The Planned Environment Therapy Trust, which has been given an EORI Number by HMRC. The Economic Operator Registration and Identification Number is valid throughout the EU, having replaced the old Trader’s Unique Reference Number (TURN) some time ago. The EORI Number allows PETT to import and export goods to and from the United Kingdom as an EU member state, and was required in this instance to import the personal and professional archives of American-based therapeutic community pioneer Dennie Briggs (stay tuned; they are still on the ship at the dock as we write).

The Community Archives and Heritage Group (CAHG), which celebrates a decade of raising awareness and championing community archives such as ours with a 10th Anniversary Conference on July 12th, at University College London. The conference is free, and in a long tradition, the lunch provided for those attending will be delicious and plentiful, and the gathering welcoming - but you have to book! You will remember that PETT won CAHG's "Most Impactful Archive Award" in 2012. For more information on the conference, and to book a place, if any are left (it's very popular) CLICK HERE.

The Dialectics of Liberation Congress of 1967, whose archives are held at PETT and have been used by Jacky Ivimy in creating DIALEKTIKON, a play with music based on the speeches of the Congress, and is having a first draft performance for the public on Friday July 1st (HURRY!) at 2.30 pm, at St Barnabas Church Hall, Shacklewell Row, Dalston E8 2EA: CLICK HERE


1. A series of features on Reinden Wood House therapeutic community (1969-1980):


2. Holding the future in our hands: An invitation from the Director of the Planned Environment Therapy Trust...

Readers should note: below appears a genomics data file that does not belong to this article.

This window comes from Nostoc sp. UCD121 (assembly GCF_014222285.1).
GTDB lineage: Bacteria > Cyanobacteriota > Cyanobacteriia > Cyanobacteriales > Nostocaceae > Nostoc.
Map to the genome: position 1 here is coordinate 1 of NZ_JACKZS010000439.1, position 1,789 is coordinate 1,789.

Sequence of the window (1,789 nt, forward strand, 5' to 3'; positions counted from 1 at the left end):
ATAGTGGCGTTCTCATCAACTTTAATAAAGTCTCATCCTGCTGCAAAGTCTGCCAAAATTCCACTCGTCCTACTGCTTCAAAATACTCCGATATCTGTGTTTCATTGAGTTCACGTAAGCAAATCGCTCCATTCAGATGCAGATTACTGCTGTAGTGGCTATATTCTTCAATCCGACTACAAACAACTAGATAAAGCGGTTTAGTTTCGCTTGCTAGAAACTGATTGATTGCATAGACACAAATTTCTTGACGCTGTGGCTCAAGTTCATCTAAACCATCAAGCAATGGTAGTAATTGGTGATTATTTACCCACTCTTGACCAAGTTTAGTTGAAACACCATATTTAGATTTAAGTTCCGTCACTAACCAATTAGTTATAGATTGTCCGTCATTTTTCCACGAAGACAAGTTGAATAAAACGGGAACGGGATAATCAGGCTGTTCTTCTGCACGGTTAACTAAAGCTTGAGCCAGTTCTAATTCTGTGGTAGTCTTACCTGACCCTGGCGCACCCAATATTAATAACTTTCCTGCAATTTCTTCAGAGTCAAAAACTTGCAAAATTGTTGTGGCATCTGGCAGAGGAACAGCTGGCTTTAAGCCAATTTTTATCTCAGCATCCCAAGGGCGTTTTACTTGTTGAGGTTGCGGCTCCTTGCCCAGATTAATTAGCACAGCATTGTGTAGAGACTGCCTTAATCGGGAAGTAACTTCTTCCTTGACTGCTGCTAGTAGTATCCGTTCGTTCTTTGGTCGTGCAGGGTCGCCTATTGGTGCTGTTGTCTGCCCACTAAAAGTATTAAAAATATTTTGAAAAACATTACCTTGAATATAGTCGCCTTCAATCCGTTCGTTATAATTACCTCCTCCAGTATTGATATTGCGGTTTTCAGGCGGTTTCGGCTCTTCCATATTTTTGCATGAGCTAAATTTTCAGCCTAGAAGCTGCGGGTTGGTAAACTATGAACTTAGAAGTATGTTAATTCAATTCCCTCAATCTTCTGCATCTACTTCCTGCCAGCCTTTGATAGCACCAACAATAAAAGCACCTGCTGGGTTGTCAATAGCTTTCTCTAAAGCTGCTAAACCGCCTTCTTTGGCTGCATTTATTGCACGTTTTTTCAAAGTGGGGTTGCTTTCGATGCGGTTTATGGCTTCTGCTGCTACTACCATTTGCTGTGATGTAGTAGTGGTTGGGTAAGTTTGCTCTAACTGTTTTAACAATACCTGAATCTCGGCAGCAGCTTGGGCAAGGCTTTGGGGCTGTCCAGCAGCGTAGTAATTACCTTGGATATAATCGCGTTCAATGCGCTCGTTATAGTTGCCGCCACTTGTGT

An important meeting to reflect on the past 50 years of PETT, and learn and share our visions of the future. July 15th. Toddington.

3. Lost and Found: Volunteering, by David Trudgian (originally 2014)
At least as true and relevant now as when originally written in 2014, when the archivist lost it (see below).

4. Archival Pleasures: Walking to Work: Friday, June 24, 2016
A meditation on process, life-changing decisions, and History.

5. 5. The Kaki Tree bursts into leaf: it's summer!
To compare it to the same day last month, and the miraculous change, CLICK HERE

4. The view from the Archive

Lost things
Craig Fees writes: One of the most chastening experiences for an archivist is to mislay something, so when volunteer David Trudgian recently brought to my attention that I had not only not used something I had asked him to write in 2014, but had not even acknowledged it; and worse, could not account for it, I almost burst into tears. Fortunately, he still had a copy and sent it to me again (see "Lost and Found: Volunteering" above.) Although written in 2014, it's surprising how much is still (if not more) apposite. AND it was a reminder...

At some point every year I tend to ask people for their help: Are there things I've forgotten to do? Are there things they've asked me to do? Are there things I've said I would do, but haven't? Without supporting staff or a secretary, it is a genuine kindness if people can chase me up (in a spirit of love and charity, if possible).

The invisible work of the Archive
Whirling away in the virtual background of the Internet are the digital files stored on the website - audio recordings, videos, pdfs, powerpoints - a whole range of library, archive, and oral history resources, being quietly asked for and used by people around the world. Needless to say, if everyone who made use of these resources felt it right to make a donation, we would be in a very strong position indeed. But the amount being downloaded and used makes all of the hard work put in over the years by ourselves and volunteers feel worthwhile!

During June (well, up the point we began assembling this newsletter):
    • There were 3,402 downloads of 318 separate Oral History (audio, video), Archive, and Library files (these figures don't include documents or items in html, tex/doc, or jpeg/png/gif/tif image format).

    • 55 Oral History files were downloaded 350 times
      • The most popular, at 115 times, was Tom Harrison's talk at the recent Psycho-Social Therapies and Care Environments Special Interest Group conference, accessed via the Oral History Society website: CLICK HERE

    • 150 digitised Archive objects were downloaded a total of 661 times.
      • The most popular being Dennie Briggs' Maxwell Jones photos, for a total of 85 downloads. Dennie Briggs archive material accounted for 640 downloads! These are mainly accessed through our joint Dennie Briggs Living Archives pages: CLICK HERE